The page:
Poll shows contrast between voter opinion, legislative action
The survey indicated 78 percent of those polled oppose cutting Medicare.
Apr. 26, 2011
A poll released by ABC News and the Washington Post showed a stark contrast between what a majority of constituents polled supported and what legislators have voted on and proposed in recent months.
The phone survey, conducted April 14-17, shows most Americans supported raising taxes on households with incomes over $250,000. The 2011 budget proposed by Rep. Paul Ryan, R-Wi., includes extending the Bush Era tax cuts for households making over $250,000 for another two years, but the survey discovered that 72 percent of Americans favor raising these taxes.
The survey also concluded that 78 percent of adults oppose cutting funding for Medicare. A stark contrast when compared to the many congressmen, both Republican and Democrat, who are proposing major cuts to the program. The poll has a 3.5 percent margin of error.
Political Science professor Marvin Overby said these discrepancies are not uncommon and have many possible causes.
"The general public doesn't turn out to vote, the general public tends to have a relatively short attention span — they don't stay engaged," he said. "When asked a survey question they may give an answer off the top of their heads more or less and it may or may not indicate something that motivates them to get out and vote."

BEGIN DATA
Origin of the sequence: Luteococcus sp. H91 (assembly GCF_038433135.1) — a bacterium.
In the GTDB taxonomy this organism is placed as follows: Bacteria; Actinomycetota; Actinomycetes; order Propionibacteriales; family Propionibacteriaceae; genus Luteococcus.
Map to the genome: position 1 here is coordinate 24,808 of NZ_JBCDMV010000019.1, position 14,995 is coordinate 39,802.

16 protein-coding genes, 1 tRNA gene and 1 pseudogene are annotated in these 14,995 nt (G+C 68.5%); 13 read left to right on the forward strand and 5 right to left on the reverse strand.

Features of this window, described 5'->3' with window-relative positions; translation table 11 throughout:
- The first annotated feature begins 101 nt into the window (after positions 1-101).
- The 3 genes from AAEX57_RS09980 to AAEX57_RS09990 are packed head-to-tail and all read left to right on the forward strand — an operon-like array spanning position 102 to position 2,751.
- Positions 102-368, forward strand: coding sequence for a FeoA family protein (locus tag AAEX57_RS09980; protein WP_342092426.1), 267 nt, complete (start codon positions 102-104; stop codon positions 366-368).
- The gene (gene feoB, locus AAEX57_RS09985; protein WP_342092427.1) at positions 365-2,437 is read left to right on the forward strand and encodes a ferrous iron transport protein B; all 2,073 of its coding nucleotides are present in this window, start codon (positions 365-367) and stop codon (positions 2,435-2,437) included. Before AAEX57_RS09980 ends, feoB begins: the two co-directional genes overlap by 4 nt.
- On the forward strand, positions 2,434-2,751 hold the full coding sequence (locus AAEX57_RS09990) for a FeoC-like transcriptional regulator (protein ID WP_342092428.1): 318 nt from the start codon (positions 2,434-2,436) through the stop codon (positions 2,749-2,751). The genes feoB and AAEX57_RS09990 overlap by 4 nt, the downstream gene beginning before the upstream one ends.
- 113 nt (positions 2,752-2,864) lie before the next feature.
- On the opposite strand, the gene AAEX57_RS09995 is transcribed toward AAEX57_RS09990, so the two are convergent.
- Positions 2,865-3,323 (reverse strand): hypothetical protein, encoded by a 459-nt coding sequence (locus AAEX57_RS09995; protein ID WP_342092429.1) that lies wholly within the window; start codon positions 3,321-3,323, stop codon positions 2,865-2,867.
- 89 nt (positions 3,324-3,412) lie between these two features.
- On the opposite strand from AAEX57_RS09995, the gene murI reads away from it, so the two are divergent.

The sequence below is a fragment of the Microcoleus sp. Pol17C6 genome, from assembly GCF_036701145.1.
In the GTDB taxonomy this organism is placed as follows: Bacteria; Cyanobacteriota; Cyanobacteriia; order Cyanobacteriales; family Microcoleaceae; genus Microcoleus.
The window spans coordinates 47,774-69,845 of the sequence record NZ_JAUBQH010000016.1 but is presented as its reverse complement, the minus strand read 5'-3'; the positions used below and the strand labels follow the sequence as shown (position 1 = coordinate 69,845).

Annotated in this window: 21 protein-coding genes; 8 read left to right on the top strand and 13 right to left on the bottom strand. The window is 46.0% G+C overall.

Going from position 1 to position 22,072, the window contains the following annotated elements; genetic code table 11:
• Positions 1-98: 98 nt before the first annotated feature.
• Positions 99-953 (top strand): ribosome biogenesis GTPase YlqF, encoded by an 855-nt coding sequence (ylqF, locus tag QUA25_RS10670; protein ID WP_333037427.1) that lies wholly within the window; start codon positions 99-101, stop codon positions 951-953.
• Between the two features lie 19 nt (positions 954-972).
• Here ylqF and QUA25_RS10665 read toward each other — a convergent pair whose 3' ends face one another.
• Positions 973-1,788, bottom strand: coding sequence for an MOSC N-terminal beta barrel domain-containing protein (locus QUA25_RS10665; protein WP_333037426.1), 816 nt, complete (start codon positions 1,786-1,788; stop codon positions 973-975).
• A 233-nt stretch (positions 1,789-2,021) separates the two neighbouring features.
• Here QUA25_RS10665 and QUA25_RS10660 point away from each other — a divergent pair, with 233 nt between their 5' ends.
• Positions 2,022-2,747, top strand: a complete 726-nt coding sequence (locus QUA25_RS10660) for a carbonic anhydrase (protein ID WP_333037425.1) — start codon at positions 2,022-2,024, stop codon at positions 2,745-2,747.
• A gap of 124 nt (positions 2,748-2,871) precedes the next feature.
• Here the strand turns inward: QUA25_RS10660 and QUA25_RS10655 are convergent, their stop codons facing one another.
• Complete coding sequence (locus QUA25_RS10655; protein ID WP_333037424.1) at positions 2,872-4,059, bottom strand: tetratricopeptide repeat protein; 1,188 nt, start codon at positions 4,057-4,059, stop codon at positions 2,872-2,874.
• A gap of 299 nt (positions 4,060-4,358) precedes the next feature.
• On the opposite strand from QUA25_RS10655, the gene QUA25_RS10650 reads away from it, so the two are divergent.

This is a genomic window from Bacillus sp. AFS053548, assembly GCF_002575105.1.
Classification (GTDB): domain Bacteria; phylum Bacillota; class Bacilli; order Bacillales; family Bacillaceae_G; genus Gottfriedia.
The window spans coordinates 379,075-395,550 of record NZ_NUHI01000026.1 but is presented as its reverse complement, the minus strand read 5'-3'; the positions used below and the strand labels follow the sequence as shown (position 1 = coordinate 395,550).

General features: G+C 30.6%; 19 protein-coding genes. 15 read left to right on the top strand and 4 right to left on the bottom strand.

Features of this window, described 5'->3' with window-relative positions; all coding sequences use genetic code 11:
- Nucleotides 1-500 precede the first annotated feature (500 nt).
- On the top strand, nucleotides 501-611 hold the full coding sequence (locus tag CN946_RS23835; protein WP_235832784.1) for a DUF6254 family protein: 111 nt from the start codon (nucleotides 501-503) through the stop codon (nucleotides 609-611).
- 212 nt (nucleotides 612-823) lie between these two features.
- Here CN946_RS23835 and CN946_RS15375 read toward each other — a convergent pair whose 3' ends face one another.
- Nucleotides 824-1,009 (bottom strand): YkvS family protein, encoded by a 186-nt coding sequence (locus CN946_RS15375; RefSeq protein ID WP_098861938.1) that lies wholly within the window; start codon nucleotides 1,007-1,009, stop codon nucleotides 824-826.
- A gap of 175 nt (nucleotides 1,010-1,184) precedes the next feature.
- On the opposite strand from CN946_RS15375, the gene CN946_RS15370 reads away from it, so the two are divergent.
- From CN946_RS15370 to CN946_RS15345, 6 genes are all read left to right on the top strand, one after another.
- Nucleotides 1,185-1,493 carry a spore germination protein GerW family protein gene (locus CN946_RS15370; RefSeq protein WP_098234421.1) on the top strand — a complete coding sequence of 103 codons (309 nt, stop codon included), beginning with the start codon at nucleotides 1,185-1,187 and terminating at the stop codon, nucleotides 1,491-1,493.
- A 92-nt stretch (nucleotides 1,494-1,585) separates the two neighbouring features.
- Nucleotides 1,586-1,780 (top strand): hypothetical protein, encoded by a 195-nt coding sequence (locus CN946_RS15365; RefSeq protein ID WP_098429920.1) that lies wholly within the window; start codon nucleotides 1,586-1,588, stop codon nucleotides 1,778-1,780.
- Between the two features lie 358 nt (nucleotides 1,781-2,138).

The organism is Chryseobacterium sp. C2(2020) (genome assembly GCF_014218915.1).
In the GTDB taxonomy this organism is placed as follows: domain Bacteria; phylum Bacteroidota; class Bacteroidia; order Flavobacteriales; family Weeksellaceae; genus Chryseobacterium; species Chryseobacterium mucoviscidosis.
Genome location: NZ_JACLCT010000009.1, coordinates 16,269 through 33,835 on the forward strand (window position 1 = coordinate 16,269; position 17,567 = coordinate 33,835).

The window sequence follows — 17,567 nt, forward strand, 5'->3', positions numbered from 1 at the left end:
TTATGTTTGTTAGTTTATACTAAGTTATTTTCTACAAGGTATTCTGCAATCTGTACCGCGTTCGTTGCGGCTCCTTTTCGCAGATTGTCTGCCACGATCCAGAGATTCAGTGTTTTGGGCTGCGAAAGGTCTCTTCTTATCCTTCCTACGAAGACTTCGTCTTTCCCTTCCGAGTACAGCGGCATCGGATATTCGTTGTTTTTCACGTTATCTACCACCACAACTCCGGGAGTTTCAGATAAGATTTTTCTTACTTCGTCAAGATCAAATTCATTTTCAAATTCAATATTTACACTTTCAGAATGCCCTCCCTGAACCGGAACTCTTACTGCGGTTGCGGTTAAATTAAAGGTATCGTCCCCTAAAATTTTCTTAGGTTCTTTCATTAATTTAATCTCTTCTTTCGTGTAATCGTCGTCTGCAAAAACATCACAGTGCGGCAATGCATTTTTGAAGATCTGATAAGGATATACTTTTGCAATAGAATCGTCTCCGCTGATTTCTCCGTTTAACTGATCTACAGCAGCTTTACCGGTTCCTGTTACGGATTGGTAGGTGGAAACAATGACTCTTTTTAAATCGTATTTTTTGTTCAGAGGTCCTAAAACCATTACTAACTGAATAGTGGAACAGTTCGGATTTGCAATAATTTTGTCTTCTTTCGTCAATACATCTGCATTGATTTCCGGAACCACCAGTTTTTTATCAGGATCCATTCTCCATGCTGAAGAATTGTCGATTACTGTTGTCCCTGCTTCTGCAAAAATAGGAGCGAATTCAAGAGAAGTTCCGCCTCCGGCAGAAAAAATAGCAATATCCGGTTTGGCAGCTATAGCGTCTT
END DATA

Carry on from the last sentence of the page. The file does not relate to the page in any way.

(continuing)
Overby said groups which are more directly affected by cuts like this will be more active in making sure their congressmen vote to benefit them.
"You're going to have people who make more than a quarter of a million dollars and they are going to be more mobilized to actually get out and oppose a policy that's going to raise their taxes," he said. "So you have a small but more interested group of people who are going to be opposed to the policy even though you might have a larger group of people who would prefer to see a big tax like that pass, but their interest in it is actually relatively modest."
Political Science professor Jonathan Krieckhaus said many people answer polls with ideas that they think would be beneficial but do not put a lot of thought into it.
"Polls don't always get at true preferences," he said. "It could be that people report wanting to increase raising taxes on the wealthy in the polls but if they thought about it that may not be the kind of public policy they want."
Krieckhaus said that when asked these questions, the people polled essentially make unrestrained decisions that would not be possible in real policy making.
"People in polls don't like budget deficits, they don't like taxes, they do like spending — that's logically impossible to do those three things, so clearly polls aren't right," Krieckhaus said.